> consciousness (the imagined teletransporters of science fiction exploit
> this) but it also leads to an interesting consequence: we must also then
> *reincarnate* into a new body, when for example the final state of a
> dying brain becomes identical with the initial state of a developing brain.
> The transfer and survival of the consciousness takes place for the same
> reasons and in the same way it occurs in a "teletransporter".
> - One's consciousness (or "soul"), not being tied to any physical
> incarnation or material properties of this universe, can then also be
> realized in wholly different universes having very different laws.
> Specifically, it could be realized in any universe where it is possible to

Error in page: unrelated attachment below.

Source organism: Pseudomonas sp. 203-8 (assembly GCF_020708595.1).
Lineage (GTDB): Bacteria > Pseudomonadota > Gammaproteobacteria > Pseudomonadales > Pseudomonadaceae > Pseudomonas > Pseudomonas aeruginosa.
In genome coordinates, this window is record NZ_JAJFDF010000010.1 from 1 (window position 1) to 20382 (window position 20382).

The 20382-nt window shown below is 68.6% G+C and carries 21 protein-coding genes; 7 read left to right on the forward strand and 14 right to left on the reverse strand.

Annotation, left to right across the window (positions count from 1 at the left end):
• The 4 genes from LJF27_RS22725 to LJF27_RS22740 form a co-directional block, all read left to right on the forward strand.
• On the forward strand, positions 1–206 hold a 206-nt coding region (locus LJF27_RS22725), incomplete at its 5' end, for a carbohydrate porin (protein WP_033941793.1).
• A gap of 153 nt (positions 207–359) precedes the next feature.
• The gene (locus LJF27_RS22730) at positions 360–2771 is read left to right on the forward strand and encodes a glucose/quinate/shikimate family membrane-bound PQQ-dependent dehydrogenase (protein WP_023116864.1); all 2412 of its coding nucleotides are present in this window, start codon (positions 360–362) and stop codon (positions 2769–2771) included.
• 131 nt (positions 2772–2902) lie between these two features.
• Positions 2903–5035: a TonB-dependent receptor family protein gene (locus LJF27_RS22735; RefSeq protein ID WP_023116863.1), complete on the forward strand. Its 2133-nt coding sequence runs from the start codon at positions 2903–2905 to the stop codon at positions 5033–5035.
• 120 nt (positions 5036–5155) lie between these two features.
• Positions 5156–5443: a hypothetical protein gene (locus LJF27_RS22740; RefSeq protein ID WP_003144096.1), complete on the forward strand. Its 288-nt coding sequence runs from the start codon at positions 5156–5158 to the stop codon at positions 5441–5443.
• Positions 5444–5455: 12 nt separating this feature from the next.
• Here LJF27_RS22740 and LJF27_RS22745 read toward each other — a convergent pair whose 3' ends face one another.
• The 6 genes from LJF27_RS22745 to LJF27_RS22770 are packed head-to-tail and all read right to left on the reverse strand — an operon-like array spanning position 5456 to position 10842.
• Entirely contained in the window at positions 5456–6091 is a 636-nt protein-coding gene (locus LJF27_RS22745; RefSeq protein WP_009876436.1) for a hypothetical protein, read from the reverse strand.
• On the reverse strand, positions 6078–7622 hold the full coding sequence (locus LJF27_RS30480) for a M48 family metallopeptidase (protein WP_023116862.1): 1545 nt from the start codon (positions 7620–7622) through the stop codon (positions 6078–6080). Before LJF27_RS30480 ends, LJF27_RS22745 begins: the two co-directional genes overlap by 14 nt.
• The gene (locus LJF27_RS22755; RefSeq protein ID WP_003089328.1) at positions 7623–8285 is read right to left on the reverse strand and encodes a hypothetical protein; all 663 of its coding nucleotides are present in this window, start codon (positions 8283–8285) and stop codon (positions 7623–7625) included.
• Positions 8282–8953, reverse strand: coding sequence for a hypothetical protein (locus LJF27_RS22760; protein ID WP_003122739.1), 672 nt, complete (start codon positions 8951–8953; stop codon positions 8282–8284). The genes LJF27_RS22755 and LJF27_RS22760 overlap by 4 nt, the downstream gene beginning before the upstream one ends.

> build a Turing machine. In this sense, one's "soul" can *transmigrate*
> to wholly *different realms*. For example, an alien civilization or
> Jupiter brain in another universe that simulates our universe, could choose
> to "copy & paste" a being it discovers in our universe into theirs. Would
> this be a type of *afterlife*?
> Explaining the mechanics of the soul does not imply it no longer exists,
> it just provides us with a little better understanding of it and of
> ourselves. If denial of the soul is a reason you have rejected the
> computational theory of mind, you should know this theory might be the
> support science offers for the idea of the soul.
> Others have recognized the apparent connection between computationalism
> and ideas associated with souls:
> When the body dies, the ‘mechanism’ of the body, holding the spirit is
> gone and the spirit finds a new body sooner or later, perhaps immediately.